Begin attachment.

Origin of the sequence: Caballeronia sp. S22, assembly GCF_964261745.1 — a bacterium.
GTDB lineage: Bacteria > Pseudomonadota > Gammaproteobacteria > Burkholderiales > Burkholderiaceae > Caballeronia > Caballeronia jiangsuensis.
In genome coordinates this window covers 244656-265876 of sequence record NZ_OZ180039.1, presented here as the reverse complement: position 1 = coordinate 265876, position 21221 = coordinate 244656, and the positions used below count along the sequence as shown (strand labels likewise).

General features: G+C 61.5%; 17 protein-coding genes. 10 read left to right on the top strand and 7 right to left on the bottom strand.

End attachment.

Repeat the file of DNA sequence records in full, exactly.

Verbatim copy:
Origin of the sequence: Caballeronia sp. S22, assembly GCF_964261745.1 — a bacterium.
GTDB lineage: Bacteria > Pseudomonadota > Gammaproteobacteria > Burkholderiales > Burkholderiaceae > Caballeronia > Caballeronia jiangsuensis.
In genome coordinates this window covers 244656-265876 of sequence record NZ_OZ180039.1, presented here as the reverse complement: position 1 = coordinate 265876, position 21221 = coordinate 244656, and the positions used below count along the sequence as shown (strand labels likewise).

General features: G+C 61.5%; 17 protein-coding genes. 10 read left to right on the top strand and 7 right to left on the bottom strand.